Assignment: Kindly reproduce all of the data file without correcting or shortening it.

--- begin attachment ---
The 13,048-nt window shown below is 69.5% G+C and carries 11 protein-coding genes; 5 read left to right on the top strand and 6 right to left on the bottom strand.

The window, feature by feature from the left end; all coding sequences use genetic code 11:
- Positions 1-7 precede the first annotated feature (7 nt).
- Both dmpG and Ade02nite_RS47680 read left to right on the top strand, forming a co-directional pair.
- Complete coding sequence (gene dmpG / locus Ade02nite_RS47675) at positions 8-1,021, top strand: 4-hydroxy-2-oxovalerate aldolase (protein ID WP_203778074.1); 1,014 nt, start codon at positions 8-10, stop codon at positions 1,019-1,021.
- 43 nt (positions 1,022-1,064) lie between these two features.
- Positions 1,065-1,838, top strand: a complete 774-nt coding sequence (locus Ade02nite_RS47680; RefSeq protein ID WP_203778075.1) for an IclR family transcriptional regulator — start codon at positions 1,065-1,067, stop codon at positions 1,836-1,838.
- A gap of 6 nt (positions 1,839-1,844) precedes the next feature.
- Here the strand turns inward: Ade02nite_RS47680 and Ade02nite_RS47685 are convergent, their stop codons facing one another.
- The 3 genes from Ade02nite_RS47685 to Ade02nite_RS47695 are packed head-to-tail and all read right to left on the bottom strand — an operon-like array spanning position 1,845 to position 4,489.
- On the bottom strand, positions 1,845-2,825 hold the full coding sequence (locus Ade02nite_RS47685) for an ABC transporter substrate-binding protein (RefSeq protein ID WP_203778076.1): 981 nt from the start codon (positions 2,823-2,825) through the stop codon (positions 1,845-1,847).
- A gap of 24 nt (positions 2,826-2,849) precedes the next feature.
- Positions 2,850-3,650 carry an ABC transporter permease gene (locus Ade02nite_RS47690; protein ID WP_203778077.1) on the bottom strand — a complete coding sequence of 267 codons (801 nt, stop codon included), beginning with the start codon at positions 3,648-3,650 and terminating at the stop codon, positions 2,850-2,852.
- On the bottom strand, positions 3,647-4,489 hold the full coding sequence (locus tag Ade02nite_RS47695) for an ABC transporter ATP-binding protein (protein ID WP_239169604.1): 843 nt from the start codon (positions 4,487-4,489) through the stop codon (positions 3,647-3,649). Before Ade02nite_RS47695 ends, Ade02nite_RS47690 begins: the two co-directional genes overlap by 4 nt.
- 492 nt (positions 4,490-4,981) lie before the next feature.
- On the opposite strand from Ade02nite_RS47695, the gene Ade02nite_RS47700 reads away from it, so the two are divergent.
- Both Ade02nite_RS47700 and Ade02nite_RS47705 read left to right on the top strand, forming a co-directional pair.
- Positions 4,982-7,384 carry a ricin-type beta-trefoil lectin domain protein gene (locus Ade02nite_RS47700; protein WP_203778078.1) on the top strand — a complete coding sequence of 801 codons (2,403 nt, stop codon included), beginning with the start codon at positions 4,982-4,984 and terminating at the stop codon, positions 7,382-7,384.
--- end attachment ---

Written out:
The 13,048-nt window shown below is 69.5% G+C and carries 11 protein-coding genes; 5 read left to right on the top strand and 6 right to left on the bottom strand.

The window, feature by feature from the left end; all coding sequences use genetic code 11:
- Positions 1-7 precede the first annotated feature (7 nt).
- Both dmpG and Ade02nite_RS47680 read left to right on the top strand, forming a co-directional pair.
- Complete coding sequence (gene dmpG / locus Ade02nite_RS47675) at positions 8-1,021, top strand: 4-hydroxy-2-oxovalerate aldolase (protein ID WP_203778074.1); 1,014 nt, start codon at positions 8-10, stop codon at positions 1,019-1,021.
- 43 nt (positions 1,022-1,064) lie between these two features.
- Positions 1,065-1,838, top strand: a complete 774-nt coding sequence (locus Ade02nite_RS47680; RefSeq protein ID WP_203778075.1) for an IclR family transcriptional regulator — start codon at positions 1,065-1,067, stop codon at positions 1,836-1,838.
- A gap of 6 nt (positions 1,839-1,844) precedes the next feature.
- Here the strand turns inward: Ade02nite_RS47680 and Ade02nite_RS47685 are convergent, their stop codons facing one another.
- The 3 genes from Ade02nite_RS47685 to Ade02nite_RS47695 are packed head-to-tail and all read right to left on the bottom strand — an operon-like array spanning position 1,845 to position 4,489.
- On the bottom strand, positions 1,845-2,825 hold the full coding sequence (locus Ade02nite_RS47685) for an ABC transporter substrate-binding protein (RefSeq protein ID WP_203778076.1): 981 nt from the start codon (positions 2,823-2,825) through the stop codon (positions 1,845-1,847).
- A gap of 24 nt (positions 2,826-2,849) precedes the next feature.
- Positions 2,850-3,650 carry an ABC transporter permease gene (locus Ade02nite_RS47690; protein ID WP_203778077.1) on the bottom strand — a complete coding sequence of 267 codons (801 nt, stop codon included), beginning with the start codon at positions 3,648-3,650 and terminating at the stop codon, positions 2,850-2,852.
- On the bottom strand, positions 3,647-4,489 hold the full coding sequence (locus tag Ade02nite_RS47695) for an ABC transporter ATP-binding protein (protein ID WP_239169604.1): 843 nt from the start codon (positions 4,487-4,489) through the stop codon (positions 3,647-3,649). Before Ade02nite_RS47695 ends, Ade02nite_RS47690 begins: the two co-directional genes overlap by 4 nt.
- 492 nt (positions 4,490-4,981) lie before the next feature.
- On the opposite strand from Ade02nite_RS47695, the gene Ade02nite_RS47700 reads away from it, so the two are divergent.
- Both Ade02nite_RS47700 and Ade02nite_RS47705 read left to right on the top strand, forming a co-directional pair.
- Positions 4,982-7,384 carry a ricin-type beta-trefoil lectin domain protein gene (locus Ade02nite_RS47700; protein WP_203778078.1) on the top strand — a complete coding sequence of 801 codons (2,403 nt, stop codon included), beginning with the start codon at positions 4,982-4,984 and terminating at the stop codon, positions 7,382-7,384.